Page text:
Chapter 6 : Afterwards
The strands of tragedy that had surrounded the four sisters gave way to happier times, with more than fifteen of their children surviving to adulthood. There is good evidence that many of their descendents are alive today.
Athelhampton house was divided into four parts after Sir Nicholas’ death in 1596, as he had intended – one quarter for each sister or to be more exact, for each of their husbands and their descendents. However, this arrangement did not persist for long. Over the following decades, the shares of Jane and Frances were combined under the ownership of the descendents of Elizabeth. They in turn sold this three-quarters share in 1665 to Sir Robert Long.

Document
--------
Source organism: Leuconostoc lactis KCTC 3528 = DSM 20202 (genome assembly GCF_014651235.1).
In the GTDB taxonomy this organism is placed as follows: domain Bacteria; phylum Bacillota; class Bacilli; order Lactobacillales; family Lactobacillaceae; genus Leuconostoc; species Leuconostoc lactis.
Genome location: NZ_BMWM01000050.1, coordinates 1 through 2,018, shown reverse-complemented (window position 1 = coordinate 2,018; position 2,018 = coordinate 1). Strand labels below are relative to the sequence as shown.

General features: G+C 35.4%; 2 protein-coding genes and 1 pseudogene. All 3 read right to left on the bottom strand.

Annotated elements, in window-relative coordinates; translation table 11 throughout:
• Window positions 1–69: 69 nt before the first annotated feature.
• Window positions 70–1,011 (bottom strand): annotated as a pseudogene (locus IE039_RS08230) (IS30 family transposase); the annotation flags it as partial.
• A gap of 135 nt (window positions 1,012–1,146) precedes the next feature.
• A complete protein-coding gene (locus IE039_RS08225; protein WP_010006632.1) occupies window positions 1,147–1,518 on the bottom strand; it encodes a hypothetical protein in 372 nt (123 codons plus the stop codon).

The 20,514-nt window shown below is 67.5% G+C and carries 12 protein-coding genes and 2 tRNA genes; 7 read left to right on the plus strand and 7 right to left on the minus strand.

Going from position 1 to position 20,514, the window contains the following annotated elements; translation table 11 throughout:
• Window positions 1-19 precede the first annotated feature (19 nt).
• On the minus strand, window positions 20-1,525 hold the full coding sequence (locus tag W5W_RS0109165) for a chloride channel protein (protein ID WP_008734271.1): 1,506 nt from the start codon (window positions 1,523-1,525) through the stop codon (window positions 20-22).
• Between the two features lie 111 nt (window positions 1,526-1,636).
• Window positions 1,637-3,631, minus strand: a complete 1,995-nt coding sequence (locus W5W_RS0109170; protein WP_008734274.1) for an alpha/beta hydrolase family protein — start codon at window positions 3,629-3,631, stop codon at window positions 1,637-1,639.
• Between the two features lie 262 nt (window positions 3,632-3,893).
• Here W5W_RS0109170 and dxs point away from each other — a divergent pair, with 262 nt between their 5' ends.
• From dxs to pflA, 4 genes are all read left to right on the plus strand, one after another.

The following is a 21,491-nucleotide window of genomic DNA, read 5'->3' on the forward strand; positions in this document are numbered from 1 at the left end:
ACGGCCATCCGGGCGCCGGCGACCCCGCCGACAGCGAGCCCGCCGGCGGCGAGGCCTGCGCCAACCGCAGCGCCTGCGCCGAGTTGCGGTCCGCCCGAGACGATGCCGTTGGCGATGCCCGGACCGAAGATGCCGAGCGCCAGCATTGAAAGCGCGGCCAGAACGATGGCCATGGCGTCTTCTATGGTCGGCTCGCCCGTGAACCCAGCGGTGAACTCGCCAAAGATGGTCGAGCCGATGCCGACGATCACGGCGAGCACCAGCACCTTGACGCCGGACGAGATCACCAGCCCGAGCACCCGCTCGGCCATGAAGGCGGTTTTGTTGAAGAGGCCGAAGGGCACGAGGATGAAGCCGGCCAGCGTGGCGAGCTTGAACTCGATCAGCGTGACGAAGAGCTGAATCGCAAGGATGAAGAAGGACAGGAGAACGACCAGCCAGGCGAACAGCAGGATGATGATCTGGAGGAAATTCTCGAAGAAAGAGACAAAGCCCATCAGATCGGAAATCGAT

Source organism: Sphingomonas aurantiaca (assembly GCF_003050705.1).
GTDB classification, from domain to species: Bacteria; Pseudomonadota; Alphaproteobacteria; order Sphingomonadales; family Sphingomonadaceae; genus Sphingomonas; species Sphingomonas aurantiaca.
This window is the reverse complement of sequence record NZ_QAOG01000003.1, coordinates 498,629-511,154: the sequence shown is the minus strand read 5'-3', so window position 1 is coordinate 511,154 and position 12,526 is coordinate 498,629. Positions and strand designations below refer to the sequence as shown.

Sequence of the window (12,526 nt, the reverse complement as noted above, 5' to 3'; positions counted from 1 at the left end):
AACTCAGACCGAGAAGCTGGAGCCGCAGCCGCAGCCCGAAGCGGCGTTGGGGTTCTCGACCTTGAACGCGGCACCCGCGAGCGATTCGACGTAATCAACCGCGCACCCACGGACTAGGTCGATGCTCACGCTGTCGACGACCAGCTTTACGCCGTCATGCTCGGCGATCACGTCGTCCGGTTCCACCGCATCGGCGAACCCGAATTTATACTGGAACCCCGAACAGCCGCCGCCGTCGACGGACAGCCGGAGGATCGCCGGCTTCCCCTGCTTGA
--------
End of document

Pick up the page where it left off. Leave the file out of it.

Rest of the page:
So, it was only the family of the youngest sister, Anne, who retained an interest in the house for the long term. They held it for over a quarter of a millennium, finally relinquishing it around 1860 to George Wood, who had recently acquired the other three-quarters and thus bought the house back into a single ownership. The ownership of Athelhampton by those of the Martyn bloodline thus came to an end almost four hundred years after they had built the present house in 1485.